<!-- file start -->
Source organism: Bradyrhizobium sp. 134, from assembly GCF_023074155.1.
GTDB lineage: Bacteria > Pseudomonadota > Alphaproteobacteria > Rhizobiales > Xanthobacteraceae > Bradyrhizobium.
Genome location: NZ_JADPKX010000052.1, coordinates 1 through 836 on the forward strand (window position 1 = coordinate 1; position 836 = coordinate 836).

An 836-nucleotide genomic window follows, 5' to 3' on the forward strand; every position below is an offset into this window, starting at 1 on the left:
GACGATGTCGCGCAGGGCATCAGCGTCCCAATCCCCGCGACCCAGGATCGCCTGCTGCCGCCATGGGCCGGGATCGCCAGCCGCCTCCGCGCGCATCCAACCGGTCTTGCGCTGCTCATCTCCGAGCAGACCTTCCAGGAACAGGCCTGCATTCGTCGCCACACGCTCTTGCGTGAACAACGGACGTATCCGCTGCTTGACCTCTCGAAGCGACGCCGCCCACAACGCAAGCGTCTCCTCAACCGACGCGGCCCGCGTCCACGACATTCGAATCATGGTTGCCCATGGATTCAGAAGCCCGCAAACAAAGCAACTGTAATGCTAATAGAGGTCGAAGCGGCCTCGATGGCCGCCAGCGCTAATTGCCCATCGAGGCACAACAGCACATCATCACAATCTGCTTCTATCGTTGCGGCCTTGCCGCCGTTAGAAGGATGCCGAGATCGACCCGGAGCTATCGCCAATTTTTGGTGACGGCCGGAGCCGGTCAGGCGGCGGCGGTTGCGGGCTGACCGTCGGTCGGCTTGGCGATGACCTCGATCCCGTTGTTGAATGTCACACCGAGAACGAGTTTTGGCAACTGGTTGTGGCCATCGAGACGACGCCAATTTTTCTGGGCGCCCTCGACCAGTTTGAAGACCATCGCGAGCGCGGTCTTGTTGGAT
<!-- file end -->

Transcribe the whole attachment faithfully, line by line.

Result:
Source organism: Bradyrhizobium sp. 134, from assembly GCF_023074155.1.
GTDB lineage: Bacteria > Pseudomonadota > Alphaproteobacteria > Rhizobiales > Xanthobacteraceae > Bradyrhizobium.
Genome location: NZ_JADPKX010000052.1, coordinates 1 through 836 on the forward strand (window position 1 = coordinate 1; position 836 = coordinate 836).

An 836-nucleotide genomic window follows, 5' to 3' on the forward strand; every position below is an offset into this window, starting at 1 on the left:
GACGATGTCGCGCAGGGCATCAGCGTCCCAATCCCCGCGACCCAGGATCGCCTGCTGCCGCCATGGGCCGGGATCGCCAGCCGCCTCCGCGCGCATCCAACCGGTCTTGCGCTGCTCATCTCCGAGCAGACCTTCCAGGAACAGGCCTGCATTCGTCGCCACACGCTCTTGCGTGAACAACGGACGTATCCGCTGCTTGACCTCTCGAAGCGACGCCGCCCACAACGCAAGCGTCTCCTCAACCGACGCGGCCCGCGTCCACGACATTCGAATCATGGTTGCCCATGGATTCAGAAGCCCGCAAACAAAGCAACTGTAATGCTAATAGAGGTCGAAGCGGCCTCGATGGCCGCCAGCGCTAATTGCCCATCGAGGCACAACAGCACATCATCACAATCTGCTTCTATCGTTGCGGCCTTGCCGCCGTTAGAAGGATGCCGAGATCGACCCGGAGCTATCGCCAATTTTTGGTGACGGCCGGAGCCGGTCAGGCGGCGGCGGTTGCGGGCTGACCGTCGGTCGGCTTGGCGATGACCTCGATCCCGTTGTTGAATGTCACACCGAGAACGAGTTTTGGCAACTGGTTGTGGCCATCGAGACGACGCCAATTTTTCTGGGCGCCCTCGACCAGTTTGAAGACCATCGCGAGCGCGGTCTTGTTGGAT